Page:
For Those Unfamiliar with Workflow in SAP S/4HANA
The wholehearted adoption of flexible workflow by the SAP S/4HANA applications is cause for celebration and cause for a new blog to coincide with the 1905 Release of SAP S/4HANA Cloud. Crystal-balls can reasonably predict that these features will be visible in the next SAP S/4HANA On Premise Release, too.
The S/4HANA 1905 Release News will describe the new adopters, such as the process for releasing Sales Orders, so this blog will only describe the technical changes from the flexible workflow point of view.
To recap, flexible workflow is the new capability engineered specifically for SAP S/4HANA, which uses some underlying SAP Business Workflow framework (such as the workitems, which you’ll still find in SWI1), but a radically different way of designing, executing and storing the workflow definitions. In a nutshell, the workflows are configured using the Fiori Manage Workflow Apps, and not in the Windows GUI Workflow Builder (SWDD). This allows a business process specialist to configure the workflows directly without technical assistance from basis consultants or the IT department – saving costs, and enabling full and dynamic control of the processes.
Fig 1: An SAP S/4HANA Workflow
(See images at the end of the blog for closeups or if you want to download images)
The screenshot shows a workflow created to release a purchase requisition item, and I’m sure you will see at a glance that this is a two-step approval, for purchase requisition items above 250€, where the second approval is only necessary for requisition items above 1000€. You may also spot that I have assigned the approvers by name, whereas in practice I’d probably use pools of users defined in the Teams and Responsibilities App, or the procurement-specific BADI.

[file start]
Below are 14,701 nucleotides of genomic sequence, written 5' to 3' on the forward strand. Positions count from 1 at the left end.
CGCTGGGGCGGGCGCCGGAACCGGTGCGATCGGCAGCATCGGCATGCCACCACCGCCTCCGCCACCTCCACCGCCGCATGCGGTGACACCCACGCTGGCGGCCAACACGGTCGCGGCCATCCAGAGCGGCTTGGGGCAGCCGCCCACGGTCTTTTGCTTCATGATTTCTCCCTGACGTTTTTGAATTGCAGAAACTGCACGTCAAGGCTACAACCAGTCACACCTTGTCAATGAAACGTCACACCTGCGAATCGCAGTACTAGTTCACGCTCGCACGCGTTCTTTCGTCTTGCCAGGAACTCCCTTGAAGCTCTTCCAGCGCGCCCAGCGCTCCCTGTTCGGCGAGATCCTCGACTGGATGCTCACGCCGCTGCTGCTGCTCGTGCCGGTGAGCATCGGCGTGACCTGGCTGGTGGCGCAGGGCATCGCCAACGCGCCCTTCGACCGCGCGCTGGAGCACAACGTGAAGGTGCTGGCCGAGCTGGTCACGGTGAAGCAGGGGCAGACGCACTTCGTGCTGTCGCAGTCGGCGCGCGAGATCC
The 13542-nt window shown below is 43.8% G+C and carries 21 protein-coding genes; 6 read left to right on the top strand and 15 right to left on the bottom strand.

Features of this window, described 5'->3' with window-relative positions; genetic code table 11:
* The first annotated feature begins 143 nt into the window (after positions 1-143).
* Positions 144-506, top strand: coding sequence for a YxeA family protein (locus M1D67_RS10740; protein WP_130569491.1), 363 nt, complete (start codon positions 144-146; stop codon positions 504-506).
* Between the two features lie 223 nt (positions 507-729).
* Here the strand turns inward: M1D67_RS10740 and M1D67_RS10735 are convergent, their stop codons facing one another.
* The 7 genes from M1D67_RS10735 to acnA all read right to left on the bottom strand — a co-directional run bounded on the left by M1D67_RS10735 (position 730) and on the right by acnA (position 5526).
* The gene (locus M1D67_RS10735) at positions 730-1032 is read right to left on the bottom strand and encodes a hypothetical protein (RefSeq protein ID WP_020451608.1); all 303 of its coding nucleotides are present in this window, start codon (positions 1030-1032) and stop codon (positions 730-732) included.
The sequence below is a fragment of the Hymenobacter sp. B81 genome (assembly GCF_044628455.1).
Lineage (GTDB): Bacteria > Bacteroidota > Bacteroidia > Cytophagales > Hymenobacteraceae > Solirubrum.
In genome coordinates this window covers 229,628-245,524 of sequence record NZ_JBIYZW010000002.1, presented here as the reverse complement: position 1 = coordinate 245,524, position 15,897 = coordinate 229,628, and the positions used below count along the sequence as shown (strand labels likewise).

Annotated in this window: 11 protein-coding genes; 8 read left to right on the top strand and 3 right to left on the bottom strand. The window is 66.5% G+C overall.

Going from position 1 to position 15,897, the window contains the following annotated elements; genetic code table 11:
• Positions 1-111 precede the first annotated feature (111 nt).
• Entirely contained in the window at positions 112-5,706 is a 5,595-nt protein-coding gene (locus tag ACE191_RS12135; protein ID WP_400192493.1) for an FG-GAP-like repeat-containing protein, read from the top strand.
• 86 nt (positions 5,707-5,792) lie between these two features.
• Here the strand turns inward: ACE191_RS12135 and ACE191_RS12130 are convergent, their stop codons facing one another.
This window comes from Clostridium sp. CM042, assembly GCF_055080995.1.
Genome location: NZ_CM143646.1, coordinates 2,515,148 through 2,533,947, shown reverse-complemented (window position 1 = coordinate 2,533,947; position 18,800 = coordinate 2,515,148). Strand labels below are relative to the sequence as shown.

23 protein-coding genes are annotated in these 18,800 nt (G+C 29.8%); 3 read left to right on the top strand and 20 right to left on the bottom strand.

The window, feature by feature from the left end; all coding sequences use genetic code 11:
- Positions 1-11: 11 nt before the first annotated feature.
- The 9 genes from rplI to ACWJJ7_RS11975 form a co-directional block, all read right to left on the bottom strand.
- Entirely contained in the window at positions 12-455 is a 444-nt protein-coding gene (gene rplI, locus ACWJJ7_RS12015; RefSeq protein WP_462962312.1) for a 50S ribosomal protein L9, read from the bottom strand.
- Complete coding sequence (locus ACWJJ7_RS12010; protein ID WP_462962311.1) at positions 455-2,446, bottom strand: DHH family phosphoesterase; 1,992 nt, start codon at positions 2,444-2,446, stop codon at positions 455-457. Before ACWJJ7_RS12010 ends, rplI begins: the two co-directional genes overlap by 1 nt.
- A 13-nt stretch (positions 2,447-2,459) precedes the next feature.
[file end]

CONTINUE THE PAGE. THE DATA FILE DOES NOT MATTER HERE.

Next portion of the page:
The rest of this blog shows the enhancements that have been made to the workflow tooling. In some cases the enhancement is automatically available wherever workflow is used by the applications, in other cases the application has to enable the feature for their application in order for it be be available, and to avoid disruption. This means that not all enhancements described below are visible in all applications that already use flexible workflow.
Improvement – the Possible Workflows are Sorted by Ranking by Default
In SAP S/4HANA, rather than create one complex workflow to cover all situations, you simplify creation and also maintenance by configuring many small workflows, each to cover one situation. The precondition based on attributes provided by the application (or extensions that you have configured in your Cloud tenant) determine which of the individual workflows are triggered. Only the first matching workflow is triggered and the others ignored, so ranking plays an important role.
My pet nag was that sorting was not possible according to rank in previous releases. I’m very happy to say that this has now been corrected, and is now the default view.
Fig 2: The workflows sorted according to evaluation order.
Improvement – The Instance-View is Unrestricted
When a human workflow is launched, there is the inevitable suspense about what the final outcome is or how far it has progressed. SAP S/4HANA applications can embed the view of the workflow progress directly in their main application, irrespective of how the workflow has been defined in the Manage Workflow Fiori App. This allows anyone who is able to look at the original request to see how far the workflow has progressed, and what other steps are necessary before the workflow completes. Ergo – Process transparency!
Fig 3: The purchase requisition approval progress embedded in the purchase requisition itself.